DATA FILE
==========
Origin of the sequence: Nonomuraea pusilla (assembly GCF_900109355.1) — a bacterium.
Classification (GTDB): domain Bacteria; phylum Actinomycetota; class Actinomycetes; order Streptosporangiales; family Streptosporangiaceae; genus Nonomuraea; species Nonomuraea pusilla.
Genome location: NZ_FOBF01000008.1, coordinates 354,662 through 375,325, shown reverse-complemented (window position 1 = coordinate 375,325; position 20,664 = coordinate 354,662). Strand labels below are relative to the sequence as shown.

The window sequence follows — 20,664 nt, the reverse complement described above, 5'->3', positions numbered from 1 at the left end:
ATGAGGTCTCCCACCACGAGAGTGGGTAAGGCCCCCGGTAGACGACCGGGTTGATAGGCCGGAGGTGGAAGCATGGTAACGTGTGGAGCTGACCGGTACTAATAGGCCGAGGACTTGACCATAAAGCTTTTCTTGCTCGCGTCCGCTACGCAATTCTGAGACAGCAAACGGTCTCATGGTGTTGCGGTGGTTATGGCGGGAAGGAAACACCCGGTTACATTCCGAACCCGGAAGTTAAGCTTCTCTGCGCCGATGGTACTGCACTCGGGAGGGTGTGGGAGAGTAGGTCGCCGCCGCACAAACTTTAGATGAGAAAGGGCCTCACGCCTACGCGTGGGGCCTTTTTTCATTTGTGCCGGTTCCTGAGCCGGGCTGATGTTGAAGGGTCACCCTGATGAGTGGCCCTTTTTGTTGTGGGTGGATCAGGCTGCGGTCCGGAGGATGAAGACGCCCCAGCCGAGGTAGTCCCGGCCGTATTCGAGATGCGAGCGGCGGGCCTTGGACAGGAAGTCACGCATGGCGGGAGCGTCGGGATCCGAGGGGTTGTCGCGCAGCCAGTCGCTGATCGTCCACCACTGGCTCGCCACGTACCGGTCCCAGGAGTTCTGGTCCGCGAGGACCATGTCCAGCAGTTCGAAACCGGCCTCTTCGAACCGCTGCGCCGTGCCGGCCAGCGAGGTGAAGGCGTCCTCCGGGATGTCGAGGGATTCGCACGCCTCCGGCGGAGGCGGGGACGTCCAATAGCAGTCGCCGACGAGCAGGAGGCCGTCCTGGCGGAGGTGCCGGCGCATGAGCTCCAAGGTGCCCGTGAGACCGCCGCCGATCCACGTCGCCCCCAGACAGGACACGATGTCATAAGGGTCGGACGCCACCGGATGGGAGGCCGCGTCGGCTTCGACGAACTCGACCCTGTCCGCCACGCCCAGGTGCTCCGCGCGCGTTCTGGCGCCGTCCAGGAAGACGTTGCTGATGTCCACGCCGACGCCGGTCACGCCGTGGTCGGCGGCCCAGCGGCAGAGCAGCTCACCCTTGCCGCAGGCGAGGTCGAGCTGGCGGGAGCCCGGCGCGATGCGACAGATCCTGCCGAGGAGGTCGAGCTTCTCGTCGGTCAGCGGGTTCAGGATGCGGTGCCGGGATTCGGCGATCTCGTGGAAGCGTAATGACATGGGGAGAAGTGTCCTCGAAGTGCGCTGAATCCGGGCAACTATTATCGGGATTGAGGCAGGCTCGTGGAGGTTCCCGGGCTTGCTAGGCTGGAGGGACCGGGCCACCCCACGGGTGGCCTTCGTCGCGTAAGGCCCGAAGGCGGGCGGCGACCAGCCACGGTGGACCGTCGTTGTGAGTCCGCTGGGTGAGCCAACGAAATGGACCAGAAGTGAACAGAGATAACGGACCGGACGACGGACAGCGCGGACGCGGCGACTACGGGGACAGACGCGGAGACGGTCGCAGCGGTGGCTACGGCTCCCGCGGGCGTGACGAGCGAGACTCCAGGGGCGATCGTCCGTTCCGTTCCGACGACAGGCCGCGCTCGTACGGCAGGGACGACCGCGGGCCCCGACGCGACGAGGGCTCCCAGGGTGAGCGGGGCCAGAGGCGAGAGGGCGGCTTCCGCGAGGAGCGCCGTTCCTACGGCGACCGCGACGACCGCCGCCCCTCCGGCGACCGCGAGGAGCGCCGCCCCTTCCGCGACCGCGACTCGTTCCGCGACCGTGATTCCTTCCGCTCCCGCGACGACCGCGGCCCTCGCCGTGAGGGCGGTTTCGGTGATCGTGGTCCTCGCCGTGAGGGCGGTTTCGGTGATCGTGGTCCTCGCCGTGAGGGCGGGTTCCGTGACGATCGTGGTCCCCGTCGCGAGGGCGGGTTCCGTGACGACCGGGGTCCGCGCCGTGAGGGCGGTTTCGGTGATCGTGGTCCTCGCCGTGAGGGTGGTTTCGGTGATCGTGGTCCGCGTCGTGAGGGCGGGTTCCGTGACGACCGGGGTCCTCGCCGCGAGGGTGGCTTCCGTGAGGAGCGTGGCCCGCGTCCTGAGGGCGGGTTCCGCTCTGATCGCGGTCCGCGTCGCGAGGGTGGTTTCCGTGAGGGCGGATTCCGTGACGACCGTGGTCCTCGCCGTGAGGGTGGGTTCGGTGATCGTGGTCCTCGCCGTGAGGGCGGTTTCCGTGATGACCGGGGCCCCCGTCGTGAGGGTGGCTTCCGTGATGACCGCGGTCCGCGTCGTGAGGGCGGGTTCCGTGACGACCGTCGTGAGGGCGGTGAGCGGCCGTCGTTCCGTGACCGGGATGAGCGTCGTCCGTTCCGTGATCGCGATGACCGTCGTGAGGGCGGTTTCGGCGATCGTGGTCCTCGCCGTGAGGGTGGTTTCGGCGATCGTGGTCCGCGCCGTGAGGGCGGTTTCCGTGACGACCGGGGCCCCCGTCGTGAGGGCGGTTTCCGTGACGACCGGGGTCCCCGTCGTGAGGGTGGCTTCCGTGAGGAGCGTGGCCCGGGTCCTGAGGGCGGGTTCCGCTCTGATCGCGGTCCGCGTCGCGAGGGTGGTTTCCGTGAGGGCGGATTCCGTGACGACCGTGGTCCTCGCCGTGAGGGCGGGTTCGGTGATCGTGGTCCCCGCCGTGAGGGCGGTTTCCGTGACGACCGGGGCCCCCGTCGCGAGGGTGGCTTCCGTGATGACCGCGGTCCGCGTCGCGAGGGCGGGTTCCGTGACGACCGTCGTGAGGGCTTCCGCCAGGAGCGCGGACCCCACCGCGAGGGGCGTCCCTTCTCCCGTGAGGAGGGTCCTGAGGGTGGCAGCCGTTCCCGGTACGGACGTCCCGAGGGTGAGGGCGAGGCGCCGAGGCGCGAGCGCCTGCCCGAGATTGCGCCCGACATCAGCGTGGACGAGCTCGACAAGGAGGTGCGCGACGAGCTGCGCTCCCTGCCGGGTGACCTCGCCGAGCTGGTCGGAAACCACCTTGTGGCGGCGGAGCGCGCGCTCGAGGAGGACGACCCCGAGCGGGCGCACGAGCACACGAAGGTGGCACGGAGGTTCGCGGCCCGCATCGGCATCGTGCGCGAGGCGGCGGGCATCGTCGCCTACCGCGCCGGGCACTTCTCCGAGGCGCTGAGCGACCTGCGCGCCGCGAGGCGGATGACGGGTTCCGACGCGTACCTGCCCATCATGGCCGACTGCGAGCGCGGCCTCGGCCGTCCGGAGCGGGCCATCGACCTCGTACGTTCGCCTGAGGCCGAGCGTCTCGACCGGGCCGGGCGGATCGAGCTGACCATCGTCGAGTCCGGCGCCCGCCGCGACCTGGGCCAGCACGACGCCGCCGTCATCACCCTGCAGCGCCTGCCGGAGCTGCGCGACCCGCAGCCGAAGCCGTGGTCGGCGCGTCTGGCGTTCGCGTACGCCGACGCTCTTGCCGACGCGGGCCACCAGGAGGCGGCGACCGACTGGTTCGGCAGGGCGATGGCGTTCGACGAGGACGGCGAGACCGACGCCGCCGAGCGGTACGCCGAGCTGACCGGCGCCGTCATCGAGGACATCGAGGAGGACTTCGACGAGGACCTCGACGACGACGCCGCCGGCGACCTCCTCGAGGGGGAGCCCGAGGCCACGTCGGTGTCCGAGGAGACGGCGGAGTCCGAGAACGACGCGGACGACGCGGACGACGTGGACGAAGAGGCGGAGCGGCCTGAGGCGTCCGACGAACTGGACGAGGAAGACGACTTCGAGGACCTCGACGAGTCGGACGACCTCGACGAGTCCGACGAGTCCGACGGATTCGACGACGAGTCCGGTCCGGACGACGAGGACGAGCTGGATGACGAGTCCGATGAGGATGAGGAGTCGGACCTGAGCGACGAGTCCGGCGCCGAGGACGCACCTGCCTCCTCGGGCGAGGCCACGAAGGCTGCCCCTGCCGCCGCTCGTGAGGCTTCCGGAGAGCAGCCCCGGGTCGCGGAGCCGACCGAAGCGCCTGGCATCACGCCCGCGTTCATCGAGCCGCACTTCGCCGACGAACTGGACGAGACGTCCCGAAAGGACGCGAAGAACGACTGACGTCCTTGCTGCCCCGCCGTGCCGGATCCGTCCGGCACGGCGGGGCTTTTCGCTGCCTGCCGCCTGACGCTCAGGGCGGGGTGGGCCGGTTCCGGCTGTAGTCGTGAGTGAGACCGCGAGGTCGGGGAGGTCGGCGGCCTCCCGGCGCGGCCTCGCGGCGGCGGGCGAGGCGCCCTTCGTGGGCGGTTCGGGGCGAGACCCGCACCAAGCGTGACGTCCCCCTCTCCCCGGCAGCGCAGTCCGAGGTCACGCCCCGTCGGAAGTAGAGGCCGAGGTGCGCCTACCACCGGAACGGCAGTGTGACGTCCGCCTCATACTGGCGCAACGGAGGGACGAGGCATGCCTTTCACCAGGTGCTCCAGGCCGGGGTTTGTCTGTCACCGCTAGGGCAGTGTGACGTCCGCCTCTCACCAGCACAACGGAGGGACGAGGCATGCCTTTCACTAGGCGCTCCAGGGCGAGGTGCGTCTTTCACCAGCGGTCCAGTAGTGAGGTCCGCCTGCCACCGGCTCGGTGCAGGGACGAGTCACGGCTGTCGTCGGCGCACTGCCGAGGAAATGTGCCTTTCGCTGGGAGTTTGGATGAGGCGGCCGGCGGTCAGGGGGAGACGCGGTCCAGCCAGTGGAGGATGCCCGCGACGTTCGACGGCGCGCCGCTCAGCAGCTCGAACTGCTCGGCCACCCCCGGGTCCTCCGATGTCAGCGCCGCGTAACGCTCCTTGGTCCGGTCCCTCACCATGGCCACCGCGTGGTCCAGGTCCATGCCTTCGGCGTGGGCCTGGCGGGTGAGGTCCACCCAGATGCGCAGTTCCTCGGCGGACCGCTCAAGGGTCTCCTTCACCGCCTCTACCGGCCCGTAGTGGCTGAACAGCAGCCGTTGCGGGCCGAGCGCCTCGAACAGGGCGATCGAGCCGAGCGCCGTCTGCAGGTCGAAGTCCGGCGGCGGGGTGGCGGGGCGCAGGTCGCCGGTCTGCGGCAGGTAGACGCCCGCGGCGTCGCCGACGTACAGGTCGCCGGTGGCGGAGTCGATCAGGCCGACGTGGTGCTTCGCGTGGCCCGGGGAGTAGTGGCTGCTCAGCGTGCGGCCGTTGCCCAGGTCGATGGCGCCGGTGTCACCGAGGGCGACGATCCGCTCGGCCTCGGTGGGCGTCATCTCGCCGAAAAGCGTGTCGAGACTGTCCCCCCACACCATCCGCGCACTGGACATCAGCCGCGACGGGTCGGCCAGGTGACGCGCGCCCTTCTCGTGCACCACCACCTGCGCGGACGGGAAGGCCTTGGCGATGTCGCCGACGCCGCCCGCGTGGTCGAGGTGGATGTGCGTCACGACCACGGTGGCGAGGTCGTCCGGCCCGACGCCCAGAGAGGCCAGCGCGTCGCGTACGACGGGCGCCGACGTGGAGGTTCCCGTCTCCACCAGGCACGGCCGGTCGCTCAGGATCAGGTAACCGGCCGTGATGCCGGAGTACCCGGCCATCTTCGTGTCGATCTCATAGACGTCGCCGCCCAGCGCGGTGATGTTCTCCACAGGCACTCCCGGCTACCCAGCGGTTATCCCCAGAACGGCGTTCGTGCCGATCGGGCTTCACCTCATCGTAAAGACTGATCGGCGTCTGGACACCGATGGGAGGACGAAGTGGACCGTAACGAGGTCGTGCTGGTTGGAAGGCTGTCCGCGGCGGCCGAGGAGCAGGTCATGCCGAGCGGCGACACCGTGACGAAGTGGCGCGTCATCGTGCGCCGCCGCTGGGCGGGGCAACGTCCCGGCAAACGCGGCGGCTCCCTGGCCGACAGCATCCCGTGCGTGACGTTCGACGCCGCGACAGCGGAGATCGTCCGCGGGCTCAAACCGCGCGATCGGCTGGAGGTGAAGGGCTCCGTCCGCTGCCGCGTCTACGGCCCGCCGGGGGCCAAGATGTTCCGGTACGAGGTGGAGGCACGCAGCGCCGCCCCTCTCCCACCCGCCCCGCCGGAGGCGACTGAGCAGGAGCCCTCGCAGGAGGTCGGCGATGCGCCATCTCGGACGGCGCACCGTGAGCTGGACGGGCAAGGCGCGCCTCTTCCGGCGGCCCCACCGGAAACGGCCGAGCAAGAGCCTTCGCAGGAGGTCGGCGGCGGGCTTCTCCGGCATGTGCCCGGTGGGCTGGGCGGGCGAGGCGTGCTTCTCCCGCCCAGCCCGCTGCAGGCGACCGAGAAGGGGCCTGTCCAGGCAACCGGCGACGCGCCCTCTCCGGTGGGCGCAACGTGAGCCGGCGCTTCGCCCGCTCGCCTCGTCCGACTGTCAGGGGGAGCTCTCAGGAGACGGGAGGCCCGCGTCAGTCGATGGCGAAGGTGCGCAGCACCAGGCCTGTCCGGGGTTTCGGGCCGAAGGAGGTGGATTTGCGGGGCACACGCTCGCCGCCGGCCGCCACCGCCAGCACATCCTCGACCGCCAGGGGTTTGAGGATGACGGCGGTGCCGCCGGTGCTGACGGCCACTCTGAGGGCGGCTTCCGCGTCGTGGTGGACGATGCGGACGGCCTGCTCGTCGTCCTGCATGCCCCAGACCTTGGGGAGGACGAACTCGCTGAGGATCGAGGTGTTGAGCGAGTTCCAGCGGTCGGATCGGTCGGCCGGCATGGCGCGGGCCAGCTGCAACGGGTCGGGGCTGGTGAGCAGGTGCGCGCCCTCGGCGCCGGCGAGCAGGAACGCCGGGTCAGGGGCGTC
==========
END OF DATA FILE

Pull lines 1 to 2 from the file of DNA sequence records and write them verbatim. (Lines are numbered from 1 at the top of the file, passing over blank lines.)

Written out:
Origin of the sequence: Nonomuraea pusilla (assembly GCF_900109355.1) — a bacterium.
Classification (GTDB): domain Bacteria; phylum Actinomycetota; class Actinomycetes; order Streptosporangiales; family Streptosporangiaceae; genus Nonomuraea; species Nonomuraea pusilla.